Tutorial :Which one is better in SQL? [closed]



Question:

Which one is better in SQL ?

SELECT A.COL_A1, B.COL_B1 FROM TABLE1 A, TABLE2 B  WHERE A.COL_A1 = B.COL_B1  

or:

SELECT B.COL_B1, A.COL_A1 FROM TABLE2 B, TABLE1 A  WHERE B.COL_B1 = A.COL_A1  

more info.. http://publib.boulder.ibm.com/infocenter/iisclzos/v9r1/index.jsp?topic=/com.ibm.websphere.ii.federation.classic.tuning.doc/tuning/iiyfctqcjoin.html


Solution:1

Neither.

SELECT       A.COL_A1, B.COL_B1   FROM TABLE1 A       INNER JOIN TABLE2 B ON A.COL_A1 = B.COL_B1  

If you're asking about performance (you didn't) then test on your particular platform.


Solution:2

Shouldn't make any difference since it is likely that one of this statements will be converted to the other one internally by the optimizer. But as always to realy be sure: run tests with both, there might by slight differences depending on the database you are using


Solution:3

I guess it does not at all matter, you call both tables in either way.


Solution:4

It depends on the DB system we are talking about. In many RDBMS's, there is some sort of query optimisation - so how you construct your query may not be the way the server goes about processing it...

For example, there is the Query Optimizer which will work out an execution plan; usually it gets it right, but you can help it along the way.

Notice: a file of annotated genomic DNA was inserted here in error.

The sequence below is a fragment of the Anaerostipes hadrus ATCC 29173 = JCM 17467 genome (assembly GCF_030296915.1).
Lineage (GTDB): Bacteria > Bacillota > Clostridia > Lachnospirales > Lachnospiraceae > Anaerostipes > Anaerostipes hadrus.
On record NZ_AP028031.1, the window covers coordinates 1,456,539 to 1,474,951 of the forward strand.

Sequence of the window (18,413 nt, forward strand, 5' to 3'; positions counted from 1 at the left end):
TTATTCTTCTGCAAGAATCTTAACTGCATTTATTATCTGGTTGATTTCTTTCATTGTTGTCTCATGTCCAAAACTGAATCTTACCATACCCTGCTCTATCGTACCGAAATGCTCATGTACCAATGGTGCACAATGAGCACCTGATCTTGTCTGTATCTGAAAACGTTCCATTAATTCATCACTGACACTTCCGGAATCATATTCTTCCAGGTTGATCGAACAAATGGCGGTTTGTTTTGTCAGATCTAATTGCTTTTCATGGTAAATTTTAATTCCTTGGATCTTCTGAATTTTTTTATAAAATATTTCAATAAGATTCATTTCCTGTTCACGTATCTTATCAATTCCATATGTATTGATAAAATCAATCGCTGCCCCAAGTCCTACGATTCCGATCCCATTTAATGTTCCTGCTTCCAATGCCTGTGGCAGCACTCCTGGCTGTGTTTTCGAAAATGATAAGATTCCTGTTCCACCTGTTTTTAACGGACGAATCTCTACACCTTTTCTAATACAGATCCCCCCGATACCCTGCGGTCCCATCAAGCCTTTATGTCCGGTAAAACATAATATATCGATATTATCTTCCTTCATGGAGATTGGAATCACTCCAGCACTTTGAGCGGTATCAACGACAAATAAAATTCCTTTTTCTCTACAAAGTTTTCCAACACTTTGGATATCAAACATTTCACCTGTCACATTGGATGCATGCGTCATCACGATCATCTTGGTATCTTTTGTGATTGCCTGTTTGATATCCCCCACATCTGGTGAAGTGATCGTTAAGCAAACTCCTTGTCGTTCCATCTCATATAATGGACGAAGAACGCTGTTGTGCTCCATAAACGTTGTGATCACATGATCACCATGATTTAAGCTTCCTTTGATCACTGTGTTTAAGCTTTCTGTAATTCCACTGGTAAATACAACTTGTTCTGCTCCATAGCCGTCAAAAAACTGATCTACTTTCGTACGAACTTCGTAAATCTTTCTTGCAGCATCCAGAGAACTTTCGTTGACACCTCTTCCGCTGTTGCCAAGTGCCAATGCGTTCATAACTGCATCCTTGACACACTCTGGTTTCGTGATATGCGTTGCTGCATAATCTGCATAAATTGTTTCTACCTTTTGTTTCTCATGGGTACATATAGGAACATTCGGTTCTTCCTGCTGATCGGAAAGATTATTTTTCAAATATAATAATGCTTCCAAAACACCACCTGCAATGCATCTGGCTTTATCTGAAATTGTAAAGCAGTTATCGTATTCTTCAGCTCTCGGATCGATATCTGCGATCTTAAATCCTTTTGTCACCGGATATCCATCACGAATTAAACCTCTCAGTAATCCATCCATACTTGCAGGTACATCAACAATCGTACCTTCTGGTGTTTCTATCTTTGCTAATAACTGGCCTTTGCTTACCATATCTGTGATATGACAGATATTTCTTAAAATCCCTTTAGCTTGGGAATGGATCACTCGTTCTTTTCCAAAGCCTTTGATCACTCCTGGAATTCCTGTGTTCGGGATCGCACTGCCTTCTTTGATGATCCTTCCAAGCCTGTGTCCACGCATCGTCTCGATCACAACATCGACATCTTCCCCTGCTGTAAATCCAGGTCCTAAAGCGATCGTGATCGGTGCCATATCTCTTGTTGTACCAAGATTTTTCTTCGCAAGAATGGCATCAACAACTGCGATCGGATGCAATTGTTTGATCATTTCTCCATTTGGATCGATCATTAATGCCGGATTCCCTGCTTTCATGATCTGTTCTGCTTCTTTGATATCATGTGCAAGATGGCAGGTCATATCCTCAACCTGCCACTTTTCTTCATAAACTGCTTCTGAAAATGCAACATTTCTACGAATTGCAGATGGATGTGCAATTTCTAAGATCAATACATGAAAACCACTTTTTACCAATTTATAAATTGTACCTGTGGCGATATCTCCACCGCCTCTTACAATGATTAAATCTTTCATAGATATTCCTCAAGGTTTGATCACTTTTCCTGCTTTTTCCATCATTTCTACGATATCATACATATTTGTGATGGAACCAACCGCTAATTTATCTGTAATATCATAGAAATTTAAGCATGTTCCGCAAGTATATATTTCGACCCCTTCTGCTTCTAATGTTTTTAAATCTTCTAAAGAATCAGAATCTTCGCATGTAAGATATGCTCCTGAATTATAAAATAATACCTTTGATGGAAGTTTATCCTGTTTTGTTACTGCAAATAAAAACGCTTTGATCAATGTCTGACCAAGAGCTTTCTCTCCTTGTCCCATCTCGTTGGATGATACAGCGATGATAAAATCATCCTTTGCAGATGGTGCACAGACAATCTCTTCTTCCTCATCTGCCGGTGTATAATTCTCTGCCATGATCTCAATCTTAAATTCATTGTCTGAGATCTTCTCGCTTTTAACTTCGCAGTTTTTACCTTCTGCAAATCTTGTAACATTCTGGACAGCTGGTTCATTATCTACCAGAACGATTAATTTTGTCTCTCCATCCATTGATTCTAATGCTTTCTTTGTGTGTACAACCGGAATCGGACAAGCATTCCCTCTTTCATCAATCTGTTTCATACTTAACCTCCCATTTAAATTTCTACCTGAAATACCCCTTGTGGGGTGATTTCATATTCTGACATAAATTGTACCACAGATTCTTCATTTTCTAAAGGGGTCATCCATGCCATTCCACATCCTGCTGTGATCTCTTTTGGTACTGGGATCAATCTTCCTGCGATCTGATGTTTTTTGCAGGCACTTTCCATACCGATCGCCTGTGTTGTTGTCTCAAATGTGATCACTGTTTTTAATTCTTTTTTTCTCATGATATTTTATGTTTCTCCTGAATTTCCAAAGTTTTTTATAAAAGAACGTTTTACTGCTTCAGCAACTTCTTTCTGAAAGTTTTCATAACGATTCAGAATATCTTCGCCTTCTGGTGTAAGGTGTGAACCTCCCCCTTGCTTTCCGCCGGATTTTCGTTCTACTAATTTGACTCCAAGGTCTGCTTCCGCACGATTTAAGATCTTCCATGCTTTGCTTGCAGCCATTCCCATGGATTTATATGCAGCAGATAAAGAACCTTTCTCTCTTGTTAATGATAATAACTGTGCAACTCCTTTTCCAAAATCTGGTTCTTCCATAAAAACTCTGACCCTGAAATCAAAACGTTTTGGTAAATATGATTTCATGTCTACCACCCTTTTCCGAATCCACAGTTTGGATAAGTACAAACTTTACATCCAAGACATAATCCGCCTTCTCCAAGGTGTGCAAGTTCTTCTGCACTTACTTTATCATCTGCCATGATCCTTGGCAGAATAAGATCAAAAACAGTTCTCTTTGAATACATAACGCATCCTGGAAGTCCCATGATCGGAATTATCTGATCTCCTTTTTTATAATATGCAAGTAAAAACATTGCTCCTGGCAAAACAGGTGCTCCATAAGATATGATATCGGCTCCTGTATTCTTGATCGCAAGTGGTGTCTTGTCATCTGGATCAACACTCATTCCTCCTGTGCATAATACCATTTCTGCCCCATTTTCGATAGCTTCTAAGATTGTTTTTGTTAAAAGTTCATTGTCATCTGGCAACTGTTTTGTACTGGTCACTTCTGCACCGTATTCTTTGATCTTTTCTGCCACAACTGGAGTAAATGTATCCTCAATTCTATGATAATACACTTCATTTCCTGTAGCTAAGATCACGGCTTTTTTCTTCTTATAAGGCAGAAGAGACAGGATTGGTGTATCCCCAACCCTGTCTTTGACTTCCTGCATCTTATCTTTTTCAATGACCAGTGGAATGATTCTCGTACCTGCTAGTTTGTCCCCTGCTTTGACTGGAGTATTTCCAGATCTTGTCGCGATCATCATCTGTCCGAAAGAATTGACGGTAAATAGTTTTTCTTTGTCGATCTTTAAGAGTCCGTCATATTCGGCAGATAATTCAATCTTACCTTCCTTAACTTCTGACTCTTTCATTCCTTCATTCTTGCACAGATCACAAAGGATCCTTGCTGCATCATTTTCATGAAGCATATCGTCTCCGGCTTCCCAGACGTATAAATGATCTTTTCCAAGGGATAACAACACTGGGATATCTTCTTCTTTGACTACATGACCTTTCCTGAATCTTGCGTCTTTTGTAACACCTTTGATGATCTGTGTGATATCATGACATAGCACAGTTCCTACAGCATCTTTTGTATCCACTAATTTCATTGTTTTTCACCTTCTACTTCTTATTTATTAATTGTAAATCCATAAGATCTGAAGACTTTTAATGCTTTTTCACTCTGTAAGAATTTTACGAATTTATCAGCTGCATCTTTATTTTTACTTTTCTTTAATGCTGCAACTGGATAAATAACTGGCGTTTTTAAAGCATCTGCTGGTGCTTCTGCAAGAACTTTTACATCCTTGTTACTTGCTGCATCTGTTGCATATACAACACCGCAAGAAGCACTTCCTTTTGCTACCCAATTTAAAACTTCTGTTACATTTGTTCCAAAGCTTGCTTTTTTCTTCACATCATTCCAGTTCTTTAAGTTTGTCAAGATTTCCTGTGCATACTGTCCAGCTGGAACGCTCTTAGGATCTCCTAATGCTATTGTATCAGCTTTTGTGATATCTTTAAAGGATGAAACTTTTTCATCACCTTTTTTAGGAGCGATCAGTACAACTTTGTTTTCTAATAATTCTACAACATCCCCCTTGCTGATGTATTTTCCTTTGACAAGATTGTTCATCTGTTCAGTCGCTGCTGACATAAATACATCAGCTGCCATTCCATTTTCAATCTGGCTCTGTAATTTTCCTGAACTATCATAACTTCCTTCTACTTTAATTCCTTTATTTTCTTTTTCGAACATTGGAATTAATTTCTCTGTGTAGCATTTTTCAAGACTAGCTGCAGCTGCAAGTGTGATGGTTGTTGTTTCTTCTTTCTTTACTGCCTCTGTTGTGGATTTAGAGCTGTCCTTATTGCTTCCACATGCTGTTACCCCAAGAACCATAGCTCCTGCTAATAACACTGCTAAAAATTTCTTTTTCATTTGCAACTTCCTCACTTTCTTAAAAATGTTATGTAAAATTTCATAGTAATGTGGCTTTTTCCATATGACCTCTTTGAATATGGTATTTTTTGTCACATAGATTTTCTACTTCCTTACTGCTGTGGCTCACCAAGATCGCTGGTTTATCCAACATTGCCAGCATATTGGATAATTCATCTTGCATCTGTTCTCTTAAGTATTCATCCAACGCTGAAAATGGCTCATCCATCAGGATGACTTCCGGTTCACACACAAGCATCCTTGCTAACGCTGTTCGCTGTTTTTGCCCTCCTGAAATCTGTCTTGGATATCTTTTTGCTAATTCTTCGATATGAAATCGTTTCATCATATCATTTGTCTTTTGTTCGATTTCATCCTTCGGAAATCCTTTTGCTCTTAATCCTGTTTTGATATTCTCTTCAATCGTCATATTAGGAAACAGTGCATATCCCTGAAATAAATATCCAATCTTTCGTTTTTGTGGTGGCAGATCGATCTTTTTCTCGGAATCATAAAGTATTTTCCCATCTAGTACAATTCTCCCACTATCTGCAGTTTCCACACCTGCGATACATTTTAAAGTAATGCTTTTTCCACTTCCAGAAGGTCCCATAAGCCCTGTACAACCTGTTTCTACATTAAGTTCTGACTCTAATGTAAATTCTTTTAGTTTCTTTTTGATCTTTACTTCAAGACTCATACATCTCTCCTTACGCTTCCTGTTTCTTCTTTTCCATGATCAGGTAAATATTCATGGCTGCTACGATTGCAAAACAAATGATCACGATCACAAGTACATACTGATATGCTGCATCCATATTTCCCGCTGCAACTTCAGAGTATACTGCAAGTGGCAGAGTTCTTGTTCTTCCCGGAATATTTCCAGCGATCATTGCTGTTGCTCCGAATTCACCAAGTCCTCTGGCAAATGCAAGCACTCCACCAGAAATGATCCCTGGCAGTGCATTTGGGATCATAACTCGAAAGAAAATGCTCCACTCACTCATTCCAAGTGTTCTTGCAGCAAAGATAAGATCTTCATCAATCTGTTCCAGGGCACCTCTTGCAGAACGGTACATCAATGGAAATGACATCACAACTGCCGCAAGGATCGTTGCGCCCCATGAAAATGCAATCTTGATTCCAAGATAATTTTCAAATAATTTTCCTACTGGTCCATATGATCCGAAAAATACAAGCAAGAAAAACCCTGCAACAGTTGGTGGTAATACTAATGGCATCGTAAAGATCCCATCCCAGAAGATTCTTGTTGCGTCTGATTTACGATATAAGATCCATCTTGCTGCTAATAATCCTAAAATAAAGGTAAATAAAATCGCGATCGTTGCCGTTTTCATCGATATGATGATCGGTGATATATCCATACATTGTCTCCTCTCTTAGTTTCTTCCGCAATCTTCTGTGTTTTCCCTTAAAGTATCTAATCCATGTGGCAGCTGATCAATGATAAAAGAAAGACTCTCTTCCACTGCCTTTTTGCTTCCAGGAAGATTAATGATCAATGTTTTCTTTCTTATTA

Most other major DBs have something similar... so in your example, there is every likelihood that your two examples would be processed in precisely the same way.


Solution:5

SQL is declarative so you're telling the optimizer what you want, not how to do it.

They are equal because it's based on mathematical theory, not order of execution

However, spender's answer is correct since this is ANSI-92 using JOIN rather than the older "filtered cartesian" you posted.

Why are you reading WebSphere documentation about SQL Server? You'd really have to work hard to avoid finding a SQL Server article.

Indexing (in the article) makes no difference to the results in SQL Server, only to performance and the execution plan used. For SQL Server, indexing is considered separately from the the JOIN/WHERE order (which don't matter, it's declarative of course). If that WebSphere changes it's plan based on JOIN order then frankly it's more shit than I thought (I have clients using my DB from WebSphere...)


Solution:6

Like in the link you post described it depends in which table an unique Index is set (maybe especially for IBM DBs). Your Answer is the help page you linked :)

reagards


Solution:7

I'd suggest...

SELECT COL_A1      FROM TABLE1 A      WHERE EXISTS (SELECT *                        FROM TABLE2 B                        WHERE A.COL_A1 = B.COL_B1);  

because I prefer subqueries to views.


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